Because finances are often cited as the number one
reason for divorce, financial planner Sophie Blais-Yalbir says it is
important to think about the type of relationship you have
regarding money and finances.
“Keep this topic at the forefront of your
marriage,” she said. “If you have a hard time talking
about finances, bring in a third party – a priest,
counselor or financial planner. Schedule a time to
talk about it – weekly, monthly – whatever works best
She suggests setting
some ground rules to talk about money.
“Find a time that works.
Don’t wait until there is a problem or major spending
spree that’s happened before having a conversation about finances. The goal is to have a relaxed and calm
conversation when there isn’t much going on. Share how you
feel about money, your hopes and dreams about finances. Encourage
your spouse to do this as well.”
Couples should discuss how their parents dealt
with money, what it meant to their families while growing
up, and how it impacted past relationships.
“Know thyself and then be
honest with your spouse,” she said. “If you are independent,
you may feel it’s hard to be taken care of
financially or vice-versa. You may want to be
taken care of financially, but you are the only one
working or you are earning more than your husband. You may resent his negative spending habits.
You need to be honest with your own feelings first.”
a few of Sophie’s ideas to help keep communication lines
clear and to facilitate working together.
1) Discuss your goals and dream together
2) Remember there is no “I”
in “TEAM.” Use references such as “we, the family, or
us” as opposed to “I, me or you.”
3) Be supportive and
help one another to improve. “If you tend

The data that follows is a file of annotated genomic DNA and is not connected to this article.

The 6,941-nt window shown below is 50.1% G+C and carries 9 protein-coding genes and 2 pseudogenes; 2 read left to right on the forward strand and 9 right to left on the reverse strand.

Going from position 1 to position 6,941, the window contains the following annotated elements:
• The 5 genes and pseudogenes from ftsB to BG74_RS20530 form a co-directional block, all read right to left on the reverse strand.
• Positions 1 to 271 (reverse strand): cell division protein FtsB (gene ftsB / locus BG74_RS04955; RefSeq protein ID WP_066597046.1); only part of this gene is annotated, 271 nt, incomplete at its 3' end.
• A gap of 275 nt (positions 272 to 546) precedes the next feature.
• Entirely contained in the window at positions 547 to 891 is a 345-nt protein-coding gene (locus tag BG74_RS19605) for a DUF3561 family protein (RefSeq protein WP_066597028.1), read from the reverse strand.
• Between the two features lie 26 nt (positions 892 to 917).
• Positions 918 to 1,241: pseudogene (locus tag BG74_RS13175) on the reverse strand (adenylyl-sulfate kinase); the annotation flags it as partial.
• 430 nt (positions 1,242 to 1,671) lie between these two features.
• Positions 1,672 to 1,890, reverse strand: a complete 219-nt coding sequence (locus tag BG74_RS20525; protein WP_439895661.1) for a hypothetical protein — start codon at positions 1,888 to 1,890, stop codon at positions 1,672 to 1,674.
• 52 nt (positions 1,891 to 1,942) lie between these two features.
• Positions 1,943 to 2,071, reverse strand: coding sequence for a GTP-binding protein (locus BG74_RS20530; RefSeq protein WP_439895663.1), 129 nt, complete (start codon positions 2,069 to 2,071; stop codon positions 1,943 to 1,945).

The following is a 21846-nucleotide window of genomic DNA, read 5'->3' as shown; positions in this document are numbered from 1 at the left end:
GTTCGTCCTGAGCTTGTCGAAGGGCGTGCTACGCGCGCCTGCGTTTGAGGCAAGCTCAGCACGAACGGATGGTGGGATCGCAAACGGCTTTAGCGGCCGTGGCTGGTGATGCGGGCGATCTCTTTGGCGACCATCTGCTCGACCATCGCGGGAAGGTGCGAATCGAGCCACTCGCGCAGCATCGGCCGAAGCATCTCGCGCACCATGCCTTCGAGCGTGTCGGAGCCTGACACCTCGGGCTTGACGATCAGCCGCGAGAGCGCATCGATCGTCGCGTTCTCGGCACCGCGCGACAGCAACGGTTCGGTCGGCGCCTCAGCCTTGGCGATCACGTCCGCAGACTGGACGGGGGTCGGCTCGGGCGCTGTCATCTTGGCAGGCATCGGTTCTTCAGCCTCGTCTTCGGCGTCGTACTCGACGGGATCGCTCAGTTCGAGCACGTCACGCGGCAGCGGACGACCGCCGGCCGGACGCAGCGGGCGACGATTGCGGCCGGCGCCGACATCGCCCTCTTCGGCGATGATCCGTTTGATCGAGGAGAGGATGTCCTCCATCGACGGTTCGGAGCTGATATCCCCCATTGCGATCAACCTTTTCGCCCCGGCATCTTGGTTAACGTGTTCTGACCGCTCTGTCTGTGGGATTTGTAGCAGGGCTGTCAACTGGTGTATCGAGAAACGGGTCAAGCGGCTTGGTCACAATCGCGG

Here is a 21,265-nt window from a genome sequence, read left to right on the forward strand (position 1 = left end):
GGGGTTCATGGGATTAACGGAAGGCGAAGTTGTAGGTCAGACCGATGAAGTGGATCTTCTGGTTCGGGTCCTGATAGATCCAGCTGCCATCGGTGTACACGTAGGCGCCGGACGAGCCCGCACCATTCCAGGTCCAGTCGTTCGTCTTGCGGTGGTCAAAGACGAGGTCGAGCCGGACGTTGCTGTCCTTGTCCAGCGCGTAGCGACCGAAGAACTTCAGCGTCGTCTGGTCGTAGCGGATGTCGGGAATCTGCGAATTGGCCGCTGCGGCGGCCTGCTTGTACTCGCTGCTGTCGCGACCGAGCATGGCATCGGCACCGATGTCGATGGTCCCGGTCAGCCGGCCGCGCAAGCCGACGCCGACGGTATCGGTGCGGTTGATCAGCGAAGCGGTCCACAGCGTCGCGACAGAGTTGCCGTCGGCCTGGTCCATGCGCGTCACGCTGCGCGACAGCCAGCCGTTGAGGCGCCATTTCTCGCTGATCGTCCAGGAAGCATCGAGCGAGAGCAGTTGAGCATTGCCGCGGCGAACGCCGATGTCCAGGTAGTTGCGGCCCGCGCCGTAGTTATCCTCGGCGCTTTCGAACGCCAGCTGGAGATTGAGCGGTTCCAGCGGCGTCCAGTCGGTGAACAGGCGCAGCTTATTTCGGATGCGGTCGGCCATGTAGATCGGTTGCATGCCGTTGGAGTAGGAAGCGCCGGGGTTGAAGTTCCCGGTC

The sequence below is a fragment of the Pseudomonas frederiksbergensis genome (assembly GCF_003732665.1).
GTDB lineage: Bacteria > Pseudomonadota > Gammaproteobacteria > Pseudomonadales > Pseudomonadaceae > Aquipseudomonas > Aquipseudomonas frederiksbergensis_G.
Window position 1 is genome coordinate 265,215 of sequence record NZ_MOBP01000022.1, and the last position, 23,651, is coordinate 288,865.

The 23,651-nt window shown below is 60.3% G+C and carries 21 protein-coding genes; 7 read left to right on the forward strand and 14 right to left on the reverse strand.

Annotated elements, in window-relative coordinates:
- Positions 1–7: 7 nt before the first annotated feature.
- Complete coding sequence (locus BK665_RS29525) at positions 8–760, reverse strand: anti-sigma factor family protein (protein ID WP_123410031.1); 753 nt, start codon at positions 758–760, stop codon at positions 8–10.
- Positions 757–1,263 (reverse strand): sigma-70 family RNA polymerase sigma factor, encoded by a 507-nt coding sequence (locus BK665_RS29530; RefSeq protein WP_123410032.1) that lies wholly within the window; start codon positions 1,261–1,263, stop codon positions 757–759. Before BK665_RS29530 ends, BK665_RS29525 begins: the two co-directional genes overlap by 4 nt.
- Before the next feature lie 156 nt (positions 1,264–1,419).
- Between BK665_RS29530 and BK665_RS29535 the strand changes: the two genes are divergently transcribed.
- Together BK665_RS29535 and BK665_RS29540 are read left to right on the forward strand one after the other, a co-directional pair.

to go a little crazy on shoe spending, ask your
husband to gently remind you (not lecture) of the 20
other pairs in your closet,” she said. “If
he likes to go out on an annual fly-fishing trip,
even when times are tough, gently remind him of the
families’ financial commitments and upcoming expenses. Tell him that the
two of you can start saving for next year because
you know how important it is to him.”
4) The key to financial security
is to manage cash flow and know where the money
“Agree to disagree in some areas, but be united on
the major items such as living expenses, spending on the
kids, big ticket purchases, etc.,” she said.
5) Play to your strengths
and designate one bill payer. “It’s easier, as long as
this person shares how things are going and updates the
other on what needs to be done,” she said.
Tips for Teaching Children about Money
What type of relationship do
you have with your kids regarding money and finances? Do
you deny them nothing, and only deny yourself?
Are you open with them? Are they free
to make age-appropriate money decisions themselves? Or do your children
think “money does grow on trees?” Are you worried that
your older children are ill equipped financially to make it
in this world?
children, Sophie suggests:
bank system -- SAVE, SHARE, SPEND.
$5 budget - $2 to save, $2 to spend, and
$1 to share.
“This teaches kids at an
early age that we are called to share what we
are given,” she said.
sharing their money, let the kids decide how to do
it -- in the collection basket at church, buying something
for a friend who they perceive to be in need,
or sharing with their siblings.
Set up a bank account for the
Have them be part of the process